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THE GAMES ARE ON: In women's ice skating, age is everything

By Sten Spinella
On February 6, 2014

  • Meagan Duhamel and Eric Radford of Canada compete in the team pairs short program figure skating competition at the Iceberg Skating Palace during the 2014 Winter Olympics, Thursday, Feb. 6, 2014, in Sochi, Russia. AP

Women's figure skating is one of the most prominent Winter Olympic events, yet the athletes who represent their various countries are the youngest of any sport.
For these skaters, age is paramount twofold. One: the age of a skater dictates how many Olympics they will be able to take part in, and two: since a large percentage of the skaters are not adults (both legally and mentally), they depend on parents and outside sources to sustain the confidence and mental capacity needed to stay competitive in the grueling sport.
Take 15-year-old Russian Olympian Julia Lipnitskaia. A two-time Russian national silver medalist and the hope of the Russian figure skating community, she is the age of an average high school freshman, and yet, in only six years, she will already be considered old for her sport.
The reality of women's figure skating is a limited window for success. This brings added pressure among the skaters, and coaches begin grooming talent at exceedingly young ages.
Delaware is a state known for its figure skating prowess - in the 1984 games there were eight competing skaters from Delaware. In recent years, though, the Skating Club of Wilmington and the University of Delaware have not had the same presence in the Olympics. Their solution was to reach deeper and younger into their junior skating (usually ages 9-15) reserves and to breed these skaters to become champions.
The age of the average skater has also given parents a larger role in their development. There is a stigma to the "skating parent," which the Boston Globe detailed in an article on Jan. 11 of this year:
"Behind every would-be Olympic figure skater is the Skating Parent, who acts as chauffeur, accountant, manager, nagger, and cheerleader. For years, such parents would sit on cold, metal seats, praying and applauding during high-stakes competitions in which a two-minute performance can make or break a skater's ranking."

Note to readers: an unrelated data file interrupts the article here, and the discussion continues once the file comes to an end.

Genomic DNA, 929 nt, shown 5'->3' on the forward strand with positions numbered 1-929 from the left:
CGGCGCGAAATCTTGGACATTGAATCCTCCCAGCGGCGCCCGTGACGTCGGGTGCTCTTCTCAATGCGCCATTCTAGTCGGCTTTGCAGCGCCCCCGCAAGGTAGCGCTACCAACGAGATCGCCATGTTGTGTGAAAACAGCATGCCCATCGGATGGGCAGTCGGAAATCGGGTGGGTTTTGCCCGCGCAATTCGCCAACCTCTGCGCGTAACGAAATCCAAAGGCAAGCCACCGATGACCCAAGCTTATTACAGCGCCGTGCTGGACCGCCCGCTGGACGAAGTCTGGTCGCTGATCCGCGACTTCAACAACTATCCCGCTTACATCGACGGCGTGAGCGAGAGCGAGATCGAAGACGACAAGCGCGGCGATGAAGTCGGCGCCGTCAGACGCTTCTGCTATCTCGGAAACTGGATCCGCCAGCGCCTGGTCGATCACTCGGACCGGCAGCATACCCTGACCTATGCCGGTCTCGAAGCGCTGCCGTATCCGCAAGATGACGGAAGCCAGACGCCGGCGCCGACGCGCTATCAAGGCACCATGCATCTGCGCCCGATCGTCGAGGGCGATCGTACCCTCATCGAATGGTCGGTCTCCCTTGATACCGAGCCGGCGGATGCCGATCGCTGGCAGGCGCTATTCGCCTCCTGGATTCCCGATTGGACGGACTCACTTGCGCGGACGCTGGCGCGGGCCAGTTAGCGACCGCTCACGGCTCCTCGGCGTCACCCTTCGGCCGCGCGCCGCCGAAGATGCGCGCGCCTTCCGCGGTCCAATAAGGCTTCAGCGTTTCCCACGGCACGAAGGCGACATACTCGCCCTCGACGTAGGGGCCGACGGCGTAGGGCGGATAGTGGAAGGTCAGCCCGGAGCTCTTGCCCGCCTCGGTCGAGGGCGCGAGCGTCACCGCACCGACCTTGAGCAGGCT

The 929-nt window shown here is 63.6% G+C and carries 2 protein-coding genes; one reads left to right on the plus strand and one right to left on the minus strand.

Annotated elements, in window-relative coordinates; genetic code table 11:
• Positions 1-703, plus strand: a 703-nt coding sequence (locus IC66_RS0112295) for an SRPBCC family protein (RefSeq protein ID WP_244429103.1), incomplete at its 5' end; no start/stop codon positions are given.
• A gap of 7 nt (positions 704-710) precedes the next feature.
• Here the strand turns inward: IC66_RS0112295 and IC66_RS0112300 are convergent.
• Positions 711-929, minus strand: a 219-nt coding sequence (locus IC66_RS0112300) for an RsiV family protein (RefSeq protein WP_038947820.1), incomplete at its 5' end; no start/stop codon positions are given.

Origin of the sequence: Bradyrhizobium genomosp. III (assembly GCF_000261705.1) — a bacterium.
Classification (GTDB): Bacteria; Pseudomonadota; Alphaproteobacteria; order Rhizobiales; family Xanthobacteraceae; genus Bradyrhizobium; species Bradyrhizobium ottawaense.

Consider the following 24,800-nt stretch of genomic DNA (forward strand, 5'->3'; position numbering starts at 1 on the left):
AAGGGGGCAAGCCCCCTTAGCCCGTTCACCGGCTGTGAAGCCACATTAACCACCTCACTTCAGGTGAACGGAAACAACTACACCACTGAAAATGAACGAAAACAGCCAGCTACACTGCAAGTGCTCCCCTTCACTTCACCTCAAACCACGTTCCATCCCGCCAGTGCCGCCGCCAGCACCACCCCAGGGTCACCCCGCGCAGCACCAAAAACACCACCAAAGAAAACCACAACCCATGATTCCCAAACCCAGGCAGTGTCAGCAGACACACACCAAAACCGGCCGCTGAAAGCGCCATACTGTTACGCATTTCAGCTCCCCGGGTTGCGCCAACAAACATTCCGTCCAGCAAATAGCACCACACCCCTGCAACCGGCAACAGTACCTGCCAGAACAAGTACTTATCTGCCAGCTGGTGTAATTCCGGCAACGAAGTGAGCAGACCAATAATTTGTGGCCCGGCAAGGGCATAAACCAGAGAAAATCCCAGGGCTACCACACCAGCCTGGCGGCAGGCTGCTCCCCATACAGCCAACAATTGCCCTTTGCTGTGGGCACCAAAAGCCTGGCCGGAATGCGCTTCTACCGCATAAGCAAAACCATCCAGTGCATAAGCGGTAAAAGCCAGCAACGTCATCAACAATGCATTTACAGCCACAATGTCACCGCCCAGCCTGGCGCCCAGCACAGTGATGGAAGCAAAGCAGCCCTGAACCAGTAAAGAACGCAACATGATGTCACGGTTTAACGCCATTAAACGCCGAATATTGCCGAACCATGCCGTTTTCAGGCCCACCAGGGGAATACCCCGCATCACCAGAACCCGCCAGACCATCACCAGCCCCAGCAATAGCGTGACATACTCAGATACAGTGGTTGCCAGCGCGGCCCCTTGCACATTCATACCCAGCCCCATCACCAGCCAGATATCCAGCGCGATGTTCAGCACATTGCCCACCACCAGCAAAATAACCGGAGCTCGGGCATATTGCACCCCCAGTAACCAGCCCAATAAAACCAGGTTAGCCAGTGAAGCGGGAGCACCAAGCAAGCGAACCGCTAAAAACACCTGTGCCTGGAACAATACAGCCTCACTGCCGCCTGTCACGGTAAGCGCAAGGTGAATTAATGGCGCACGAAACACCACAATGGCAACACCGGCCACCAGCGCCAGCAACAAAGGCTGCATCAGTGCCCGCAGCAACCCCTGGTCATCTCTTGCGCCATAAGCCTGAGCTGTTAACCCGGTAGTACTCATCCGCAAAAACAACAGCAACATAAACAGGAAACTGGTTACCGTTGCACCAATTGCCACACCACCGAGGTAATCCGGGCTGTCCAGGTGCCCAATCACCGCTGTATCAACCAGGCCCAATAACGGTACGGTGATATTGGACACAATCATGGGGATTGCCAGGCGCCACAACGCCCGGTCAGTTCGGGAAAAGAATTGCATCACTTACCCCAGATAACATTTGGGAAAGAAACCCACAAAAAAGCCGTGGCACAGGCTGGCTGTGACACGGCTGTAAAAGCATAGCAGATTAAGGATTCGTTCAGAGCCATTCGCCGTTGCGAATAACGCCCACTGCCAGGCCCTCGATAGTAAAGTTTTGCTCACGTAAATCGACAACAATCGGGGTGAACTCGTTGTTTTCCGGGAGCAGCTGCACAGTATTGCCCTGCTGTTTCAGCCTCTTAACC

Often starting at ages under five years, parents are the ones who buy the ice time, the skates, the costumes, pay for the skates to be sharpened, drive their child to the rink, and, in increasingly prevalent cases, home school their child. Parents are heavily invested in the process, which can be positive or negative, depending on the parent/child. Parents also pay for the coaches, choreographers, off-ice time, personal trainers, and, occasionally, sports psychologists.
The 22-year-old Ashley Wagner was the U.S. national champion of figure skating in both 2012 and 2013. Sochi could possibly be her last Olympic games. Nationals in the United States determine who will be sent to the Olympics, and it is usually the top-three-placed skaters in the competition who do so. This year, Wagner caused controversy when, although she finished fourth, the judges picked her over third-place Mirai Nagasu. This decision is justified by Wagner's more consistent performances, yet there is a popular belief that the judges are giving her one last shot, recognizing her time constraints as well as the remaining time for Nagasu, who is 20 years of age.
The 11-year-old Olivia Gibbons, a once promising skater, fell off the map, and was detailed in a story written in Boston Magazine, a story which is typical for other women like she who are Olympic hopefuls. Here is an excerpt from the article:
"The parents of such young skaters are often the ones for whom Olympic glory is most appealing. The result can be an unhealthy loss of perspective. Increasingly, they homeschool their kids to give them more time at the rink, which means young skaters develop a sense of their self-worth almost entirely from how well they perform for judges. Many families are also choosing to move their kids long distances for the sake of better coaching, sometimes even separating their families to do so. Olivia Gibbons's mother, for example, changed jobs and moved with Olivia away from her son and husband. Along with such psychological and social sacrifices are the physical costs of serious elite training, including stress fractures and eating disorders. Simply put, the promise of competitive figure skating -- that unlikely chance at Olympic glory -- is often outweighed by the rigors of reality."
When watching the Olympics it is important to recognize the difficulties and hardships of women's figure skating, as well as the tender age of the competitors.
 


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